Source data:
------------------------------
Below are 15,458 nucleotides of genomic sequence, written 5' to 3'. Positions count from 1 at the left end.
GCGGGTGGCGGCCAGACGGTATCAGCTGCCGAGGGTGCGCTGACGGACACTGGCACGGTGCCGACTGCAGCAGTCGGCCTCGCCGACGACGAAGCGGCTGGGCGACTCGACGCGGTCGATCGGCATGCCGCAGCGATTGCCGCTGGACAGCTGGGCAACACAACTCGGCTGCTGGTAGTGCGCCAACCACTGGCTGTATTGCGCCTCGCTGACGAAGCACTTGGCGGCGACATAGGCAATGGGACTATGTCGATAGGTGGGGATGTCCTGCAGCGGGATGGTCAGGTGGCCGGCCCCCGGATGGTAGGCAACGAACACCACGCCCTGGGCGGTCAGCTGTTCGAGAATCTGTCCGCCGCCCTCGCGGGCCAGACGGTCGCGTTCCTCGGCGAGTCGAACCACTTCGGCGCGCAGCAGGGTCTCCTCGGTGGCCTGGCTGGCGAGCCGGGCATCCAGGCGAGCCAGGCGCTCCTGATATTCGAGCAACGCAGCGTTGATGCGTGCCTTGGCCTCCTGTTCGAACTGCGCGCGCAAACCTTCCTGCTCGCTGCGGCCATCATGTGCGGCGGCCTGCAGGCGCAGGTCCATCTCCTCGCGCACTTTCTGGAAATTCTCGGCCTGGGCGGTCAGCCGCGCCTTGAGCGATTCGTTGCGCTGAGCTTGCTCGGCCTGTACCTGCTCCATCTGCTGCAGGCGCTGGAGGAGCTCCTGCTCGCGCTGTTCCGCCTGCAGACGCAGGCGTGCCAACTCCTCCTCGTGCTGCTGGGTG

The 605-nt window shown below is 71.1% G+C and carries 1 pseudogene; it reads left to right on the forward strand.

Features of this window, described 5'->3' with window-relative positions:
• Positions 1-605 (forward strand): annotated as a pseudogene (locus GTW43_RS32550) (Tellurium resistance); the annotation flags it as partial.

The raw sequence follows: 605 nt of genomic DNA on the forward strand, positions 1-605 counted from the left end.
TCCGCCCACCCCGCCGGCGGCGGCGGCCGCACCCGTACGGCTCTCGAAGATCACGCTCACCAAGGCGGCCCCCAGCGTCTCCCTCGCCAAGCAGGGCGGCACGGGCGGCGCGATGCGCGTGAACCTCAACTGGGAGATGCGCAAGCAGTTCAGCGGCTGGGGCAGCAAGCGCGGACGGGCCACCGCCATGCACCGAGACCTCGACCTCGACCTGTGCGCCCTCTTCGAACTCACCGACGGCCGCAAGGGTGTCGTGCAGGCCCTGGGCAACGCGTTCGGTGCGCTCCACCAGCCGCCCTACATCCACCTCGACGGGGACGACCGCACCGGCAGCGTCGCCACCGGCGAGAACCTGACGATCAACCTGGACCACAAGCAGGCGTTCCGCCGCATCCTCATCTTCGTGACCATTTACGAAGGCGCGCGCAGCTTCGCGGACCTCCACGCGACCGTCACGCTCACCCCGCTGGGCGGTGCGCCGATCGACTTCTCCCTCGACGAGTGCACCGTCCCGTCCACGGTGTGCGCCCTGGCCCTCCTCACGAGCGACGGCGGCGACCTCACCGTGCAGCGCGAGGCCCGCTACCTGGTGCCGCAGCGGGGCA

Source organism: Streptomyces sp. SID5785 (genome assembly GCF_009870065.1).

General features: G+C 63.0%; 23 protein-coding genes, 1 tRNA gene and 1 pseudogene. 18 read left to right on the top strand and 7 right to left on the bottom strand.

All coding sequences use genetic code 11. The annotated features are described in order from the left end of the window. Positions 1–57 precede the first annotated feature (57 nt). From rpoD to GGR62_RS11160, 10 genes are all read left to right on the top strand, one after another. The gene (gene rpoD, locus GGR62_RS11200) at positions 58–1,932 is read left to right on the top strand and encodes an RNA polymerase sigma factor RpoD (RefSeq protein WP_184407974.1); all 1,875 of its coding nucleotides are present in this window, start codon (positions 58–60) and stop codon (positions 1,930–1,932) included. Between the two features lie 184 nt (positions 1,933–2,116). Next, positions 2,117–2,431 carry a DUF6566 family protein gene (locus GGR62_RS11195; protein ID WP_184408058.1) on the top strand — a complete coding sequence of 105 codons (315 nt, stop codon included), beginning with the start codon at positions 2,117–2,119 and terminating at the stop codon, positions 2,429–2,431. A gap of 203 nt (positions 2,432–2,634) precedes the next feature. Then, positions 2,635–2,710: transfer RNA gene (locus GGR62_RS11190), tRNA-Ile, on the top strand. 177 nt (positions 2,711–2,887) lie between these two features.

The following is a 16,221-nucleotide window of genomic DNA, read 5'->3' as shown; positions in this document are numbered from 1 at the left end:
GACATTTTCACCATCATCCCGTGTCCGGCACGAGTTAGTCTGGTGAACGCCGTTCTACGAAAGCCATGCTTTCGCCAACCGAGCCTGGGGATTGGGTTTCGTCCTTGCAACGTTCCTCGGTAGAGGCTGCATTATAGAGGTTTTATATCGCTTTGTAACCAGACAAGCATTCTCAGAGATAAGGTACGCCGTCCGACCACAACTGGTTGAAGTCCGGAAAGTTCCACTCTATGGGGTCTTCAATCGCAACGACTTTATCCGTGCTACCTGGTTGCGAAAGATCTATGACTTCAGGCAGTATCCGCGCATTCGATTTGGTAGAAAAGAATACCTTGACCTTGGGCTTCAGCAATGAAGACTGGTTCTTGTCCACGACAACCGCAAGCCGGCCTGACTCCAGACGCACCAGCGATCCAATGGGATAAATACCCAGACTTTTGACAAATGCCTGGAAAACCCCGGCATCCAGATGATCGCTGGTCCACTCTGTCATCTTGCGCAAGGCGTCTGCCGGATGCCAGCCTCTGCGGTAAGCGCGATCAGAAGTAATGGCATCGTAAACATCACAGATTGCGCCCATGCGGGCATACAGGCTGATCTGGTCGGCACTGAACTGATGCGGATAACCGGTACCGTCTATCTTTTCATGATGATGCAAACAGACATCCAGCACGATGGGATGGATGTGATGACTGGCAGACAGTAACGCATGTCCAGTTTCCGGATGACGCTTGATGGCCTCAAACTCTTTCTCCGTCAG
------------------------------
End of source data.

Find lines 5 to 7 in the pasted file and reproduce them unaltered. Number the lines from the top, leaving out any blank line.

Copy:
• Positions 1-605 (forward strand): annotated as a pseudogene (locus GTW43_RS32550) (Tellurium resistance); the annotation flags it as partial.

The raw sequence follows: 605 nt of genomic DNA on the forward strand, positions 1-605 counted from the left end.
TCCGCCCACCCCGCCGGCGGCGGCGGCCGCACCCGTACGGCTCTCGAAGATCACGCTCACCAAGGCGGCCCCCAGCGTCTCCCTCGCCAAGCAGGGCGGCACGGGCGGCGCGATGCGCGTGAACCTCAACTGGGAGATGCGCAAGCAGTTCAGCGGCTGGGGCAGCAAGCGCGGACGGGCCACCGCCATGCACCGAGACCTCGACCTCGACCTGTGCGCCCTCTTCGAACTCACCGACGGCCGCAAGGGTGTCGTGCAGGCCCTGGGCAACGCGTTCGGTGCGCTCCACCAGCCGCCCTACATCCACCTCGACGGGGACGACCGCACCGGCAGCGTCGCCACCGGCGAGAACCTGACGATCAACCTGGACCACAAGCAGGCGTTCCGCCGCATCCTCATCTTCGTGACCATTTACGAAGGCGCGCGCAGCTTCGCGGACCTCCACGCGACCGTCACGCTCACCCCGCTGGGCGGTGCGCCGATCGACTTCTCCCTCGACGAGTGCACCGTCCCGTCCACGGTGTGCGCCCTGGCCCTCCTCACGAGCGACGGCGGCGACCTCACCGTGCAGCGCGAGGCCCGCTACCTGGTGCCGCAGCGGGGCA